In a move that could help Democrats avoid a repeat of last
autumn's public outcry over canceled health policies, administration
officials are expected to announce the change within the next few
days, according to the sources.
The sources, who spoke on condition of anonymity, said the
administration has considered a number of alternatives and could opt
to allow renewals of up to three years, which could postpone a new
round of cancellations until after the 2016 presidential election.
The administration on Tuesday said it had nothing to announce.
But an official indicated that policy "final guidance" on the issue
would come soon.
"The administration has committed to doing all we can to smooth the
transition for hard-working Americans. We've taken steps already and
are continuing to look at options," said Joanne Peters, a
spokeswoman for the U.S. Department of Health and Human Services
The possibility of a new administration directive was first reported
by the congressional newspaper, The Hill.
Obama and his Democratic allies were rocked last autumn by a
political uproar over millions of people who received cancellation
notices from their insurers because their plans did not meet
consumer safeguards, including minimum benefit requirements set by
Obama's Patient Protection and Affordable Care Act.
The administration responded in November by saying it would not
enforce the law's provisions for those who received notices. That
gave state insurance regulators, insurers and consumers the option
to renew noncompliant plans for a year.
At the time, the administration said HHS said it would consider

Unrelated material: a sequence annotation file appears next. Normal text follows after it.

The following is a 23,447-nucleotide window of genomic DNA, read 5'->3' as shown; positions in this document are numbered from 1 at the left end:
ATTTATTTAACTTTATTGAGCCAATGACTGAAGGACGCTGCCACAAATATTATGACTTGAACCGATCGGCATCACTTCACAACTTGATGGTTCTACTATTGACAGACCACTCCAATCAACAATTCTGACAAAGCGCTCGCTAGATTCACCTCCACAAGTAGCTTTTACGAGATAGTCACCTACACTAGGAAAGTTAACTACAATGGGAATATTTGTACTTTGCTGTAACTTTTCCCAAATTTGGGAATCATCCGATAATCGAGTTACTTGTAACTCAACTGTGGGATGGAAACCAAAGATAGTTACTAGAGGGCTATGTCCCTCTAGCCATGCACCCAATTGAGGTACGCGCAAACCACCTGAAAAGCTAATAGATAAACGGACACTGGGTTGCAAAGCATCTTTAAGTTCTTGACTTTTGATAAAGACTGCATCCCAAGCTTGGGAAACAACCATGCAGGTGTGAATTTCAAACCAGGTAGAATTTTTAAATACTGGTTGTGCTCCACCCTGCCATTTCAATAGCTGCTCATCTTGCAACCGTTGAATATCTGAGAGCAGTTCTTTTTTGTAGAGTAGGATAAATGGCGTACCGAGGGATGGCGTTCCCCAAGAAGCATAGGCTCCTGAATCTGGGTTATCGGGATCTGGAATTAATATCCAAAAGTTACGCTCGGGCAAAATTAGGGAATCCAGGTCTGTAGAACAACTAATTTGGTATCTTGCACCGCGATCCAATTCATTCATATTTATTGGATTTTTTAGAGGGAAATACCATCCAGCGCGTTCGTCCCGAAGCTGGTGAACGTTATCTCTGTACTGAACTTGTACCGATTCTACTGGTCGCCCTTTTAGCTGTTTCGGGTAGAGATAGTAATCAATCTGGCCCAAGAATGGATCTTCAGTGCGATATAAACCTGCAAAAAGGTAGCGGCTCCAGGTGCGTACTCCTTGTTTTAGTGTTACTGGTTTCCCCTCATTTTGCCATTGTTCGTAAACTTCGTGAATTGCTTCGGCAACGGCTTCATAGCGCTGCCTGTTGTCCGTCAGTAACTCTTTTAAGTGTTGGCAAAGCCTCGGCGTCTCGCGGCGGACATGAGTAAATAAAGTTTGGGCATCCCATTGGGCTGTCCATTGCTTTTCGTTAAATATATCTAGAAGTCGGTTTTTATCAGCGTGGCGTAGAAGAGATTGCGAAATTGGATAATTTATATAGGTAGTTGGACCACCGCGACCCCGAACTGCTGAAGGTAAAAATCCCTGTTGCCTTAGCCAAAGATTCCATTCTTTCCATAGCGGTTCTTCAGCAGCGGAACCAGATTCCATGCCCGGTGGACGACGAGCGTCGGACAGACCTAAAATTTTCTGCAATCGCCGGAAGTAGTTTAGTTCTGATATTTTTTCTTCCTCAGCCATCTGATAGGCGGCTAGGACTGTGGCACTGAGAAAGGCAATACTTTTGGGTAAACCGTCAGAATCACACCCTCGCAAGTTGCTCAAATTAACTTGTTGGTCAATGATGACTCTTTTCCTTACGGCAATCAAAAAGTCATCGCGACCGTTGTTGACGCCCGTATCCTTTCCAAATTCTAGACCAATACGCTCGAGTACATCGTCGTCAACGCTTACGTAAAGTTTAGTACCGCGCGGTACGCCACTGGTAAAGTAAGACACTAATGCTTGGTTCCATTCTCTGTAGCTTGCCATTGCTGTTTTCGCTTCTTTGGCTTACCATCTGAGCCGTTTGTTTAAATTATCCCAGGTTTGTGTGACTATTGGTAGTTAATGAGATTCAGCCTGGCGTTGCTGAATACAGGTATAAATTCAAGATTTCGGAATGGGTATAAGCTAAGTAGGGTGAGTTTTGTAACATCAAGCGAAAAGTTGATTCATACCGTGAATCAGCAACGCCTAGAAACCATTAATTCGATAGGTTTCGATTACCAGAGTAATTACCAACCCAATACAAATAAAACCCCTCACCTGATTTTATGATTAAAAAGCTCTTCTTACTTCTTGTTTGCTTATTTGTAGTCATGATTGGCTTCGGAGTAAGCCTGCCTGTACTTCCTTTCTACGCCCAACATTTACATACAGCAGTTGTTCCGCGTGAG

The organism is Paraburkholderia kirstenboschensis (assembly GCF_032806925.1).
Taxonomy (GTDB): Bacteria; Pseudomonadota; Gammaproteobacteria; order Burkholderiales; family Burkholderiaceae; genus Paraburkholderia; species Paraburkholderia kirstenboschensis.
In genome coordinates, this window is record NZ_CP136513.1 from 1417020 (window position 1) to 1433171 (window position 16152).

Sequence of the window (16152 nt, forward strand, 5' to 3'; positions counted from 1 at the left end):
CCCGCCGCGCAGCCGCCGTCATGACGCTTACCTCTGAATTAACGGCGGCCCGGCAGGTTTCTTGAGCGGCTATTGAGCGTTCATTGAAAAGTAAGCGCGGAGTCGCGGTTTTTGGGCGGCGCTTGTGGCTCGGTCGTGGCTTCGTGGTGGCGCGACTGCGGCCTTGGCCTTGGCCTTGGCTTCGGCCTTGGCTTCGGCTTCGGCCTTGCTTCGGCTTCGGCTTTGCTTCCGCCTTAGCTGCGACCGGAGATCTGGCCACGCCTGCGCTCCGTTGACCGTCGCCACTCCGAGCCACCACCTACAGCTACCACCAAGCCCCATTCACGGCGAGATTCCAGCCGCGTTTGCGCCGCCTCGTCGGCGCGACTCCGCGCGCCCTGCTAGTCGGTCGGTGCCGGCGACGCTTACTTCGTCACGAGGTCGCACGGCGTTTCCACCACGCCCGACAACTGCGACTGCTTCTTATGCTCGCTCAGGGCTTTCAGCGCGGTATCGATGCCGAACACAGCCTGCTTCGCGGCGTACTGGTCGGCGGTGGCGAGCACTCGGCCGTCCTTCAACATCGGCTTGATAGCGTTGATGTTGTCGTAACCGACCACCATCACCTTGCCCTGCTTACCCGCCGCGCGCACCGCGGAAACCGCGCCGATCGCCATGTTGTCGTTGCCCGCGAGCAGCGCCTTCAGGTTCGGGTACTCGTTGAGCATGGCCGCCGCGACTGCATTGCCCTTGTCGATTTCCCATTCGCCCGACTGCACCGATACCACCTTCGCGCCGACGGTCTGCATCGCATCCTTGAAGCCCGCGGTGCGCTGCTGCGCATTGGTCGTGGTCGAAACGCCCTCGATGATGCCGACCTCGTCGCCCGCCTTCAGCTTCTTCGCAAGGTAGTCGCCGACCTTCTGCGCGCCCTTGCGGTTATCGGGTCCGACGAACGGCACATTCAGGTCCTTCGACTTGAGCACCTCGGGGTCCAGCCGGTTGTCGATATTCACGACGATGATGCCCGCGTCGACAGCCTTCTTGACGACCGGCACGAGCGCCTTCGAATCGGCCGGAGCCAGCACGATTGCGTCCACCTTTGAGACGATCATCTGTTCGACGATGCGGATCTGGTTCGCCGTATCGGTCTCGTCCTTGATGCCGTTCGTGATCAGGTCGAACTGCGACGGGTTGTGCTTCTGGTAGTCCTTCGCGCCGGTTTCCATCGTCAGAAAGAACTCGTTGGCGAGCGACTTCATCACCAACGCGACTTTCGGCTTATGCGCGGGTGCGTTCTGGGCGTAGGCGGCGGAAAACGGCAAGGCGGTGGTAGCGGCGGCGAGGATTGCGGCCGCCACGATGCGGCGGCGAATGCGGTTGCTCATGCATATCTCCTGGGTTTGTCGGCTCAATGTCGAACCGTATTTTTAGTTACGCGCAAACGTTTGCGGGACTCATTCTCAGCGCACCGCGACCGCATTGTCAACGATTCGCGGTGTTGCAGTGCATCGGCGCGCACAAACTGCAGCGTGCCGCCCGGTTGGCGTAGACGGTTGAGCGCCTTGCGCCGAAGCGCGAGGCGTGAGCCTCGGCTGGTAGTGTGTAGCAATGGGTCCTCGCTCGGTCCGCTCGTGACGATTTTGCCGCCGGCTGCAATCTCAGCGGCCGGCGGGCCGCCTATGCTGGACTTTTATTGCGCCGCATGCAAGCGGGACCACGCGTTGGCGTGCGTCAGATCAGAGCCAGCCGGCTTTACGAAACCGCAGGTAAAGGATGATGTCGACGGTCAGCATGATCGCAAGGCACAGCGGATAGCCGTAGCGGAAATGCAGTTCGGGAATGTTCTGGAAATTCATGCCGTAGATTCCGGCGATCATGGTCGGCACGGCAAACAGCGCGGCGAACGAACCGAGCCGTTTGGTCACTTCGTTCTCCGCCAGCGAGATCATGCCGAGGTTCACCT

extending the option for Americans to renew old plans beyond this
[to top of second column]
"We will provide final guidance on this issue soon," Peters said.
Insurance regulators in at least 23 states have allowed renewals to
go through. Other states have required consumers to buy new policies
that comply with the healthcare law.
The outcry over cancellations has become a top campaign issue for
Republicans who hope to persuade voters that Obama's healthcare law
is bad for the nation and that Democrats should be punished at the
ballot box for supporting it.
Without an extension, analysts say a new round of cancellation
notices is likely to begin this October, just weeks before the poll.
But a longer extension would also exacerbate insurer concerns about
the risk pool for new online health insurance marketplaces that have
been set up in all 50 states under Obamacare.
More than 4 million people have signed up for coverage so far
through the marketplaces. Open enrollment is scheduled to close
March 31. The marketplaces need younger, healthier beneficiaries to
compensate for the costlier prospect of insuring people who are
older or sick.
Analysts believe the current extension has already encouraged large
numbers of healthier people to remain outside the marketplaces.
(Reporting by David Morgan; editing by Jan Paschal)
[© 2014 Thomson Reuters. All rights
Copyright 2014 Reuters. All rights reserved. This material may not be published,
broadcast, rewritten or redistributed.